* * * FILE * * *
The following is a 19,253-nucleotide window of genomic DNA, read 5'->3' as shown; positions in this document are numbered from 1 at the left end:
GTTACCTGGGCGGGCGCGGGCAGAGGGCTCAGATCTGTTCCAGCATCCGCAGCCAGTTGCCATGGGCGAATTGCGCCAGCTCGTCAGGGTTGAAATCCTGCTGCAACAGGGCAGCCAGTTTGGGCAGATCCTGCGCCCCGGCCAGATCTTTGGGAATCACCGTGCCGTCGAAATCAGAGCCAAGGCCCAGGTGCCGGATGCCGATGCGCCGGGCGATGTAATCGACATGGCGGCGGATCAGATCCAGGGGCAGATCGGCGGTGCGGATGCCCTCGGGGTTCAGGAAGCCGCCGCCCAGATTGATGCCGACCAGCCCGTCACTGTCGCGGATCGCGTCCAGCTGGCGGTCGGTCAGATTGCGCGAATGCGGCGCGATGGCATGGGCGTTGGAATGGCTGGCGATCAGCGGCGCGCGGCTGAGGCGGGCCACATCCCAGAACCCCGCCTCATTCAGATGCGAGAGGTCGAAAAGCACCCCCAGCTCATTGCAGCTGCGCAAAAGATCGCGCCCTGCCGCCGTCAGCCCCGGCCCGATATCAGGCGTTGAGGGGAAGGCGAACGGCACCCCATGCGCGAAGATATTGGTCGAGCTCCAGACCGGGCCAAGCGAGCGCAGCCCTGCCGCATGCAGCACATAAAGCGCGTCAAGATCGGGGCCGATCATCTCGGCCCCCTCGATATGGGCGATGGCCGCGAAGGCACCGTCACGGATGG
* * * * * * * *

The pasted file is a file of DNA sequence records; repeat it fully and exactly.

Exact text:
The following is a 19,253-nucleotide window of genomic DNA, read 5'->3' as shown; positions in this document are numbered from 1 at the left end:
GTTACCTGGGCGGGCGCGGGCAGAGGGCTCAGATCTGTTCCAGCATCCGCAGCCAGTTGCCATGGGCGAATTGCGCCAGCTCGTCAGGGTTGAAATCCTGCTGCAACAGGGCAGCCAGTTTGGGCAGATCCTGCGCCCCGGCCAGATCTTTGGGAATCACCGTGCCGTCGAAATCAGAGCCAAGGCCCAGGTGCCGGATGCCGATGCGCCGGGCGATGTAATCGACATGGCGGCGGATCAGATCCAGGGGCAGATCGGCGGTGCGGATGCCCTCGGGGTTCAGGAAGCCGCCGCCCAGATTGATGCCGACCAGCCCGTCACTGTCGCGGATCGCGTCCAGCTGGCGGTCGGTCAGATTGCGCGAATGCGGCGCGATGGCATGGGCGTTGGAATGGCTGGCGATCAGCGGCGCGCGGCTGAGGCGGGCCACATCCCAGAACCCCGCCTCATTCAGATGCGAGAGGTCGAAAAGCACCCCCAGCTCATTGCAGCTGCGCAAAAGATCGCGCCCTGCCGCCGTCAGCCCCGGCCCGATATCAGGCGTTGAGGGGAAGGCGAACGGCACCCCATGCGCGAAGATATTGGTCGAGCTCCAGACCGGGCCAAGCGAGCGCAGCCCTGCCGCATGCAGCACATAAAGCGCGTCAAGATCGGGGCCGATCATCTCGGCCCCCTCGATATGGGCGATGGCCGCGAAGGCACCGTCACGGATGG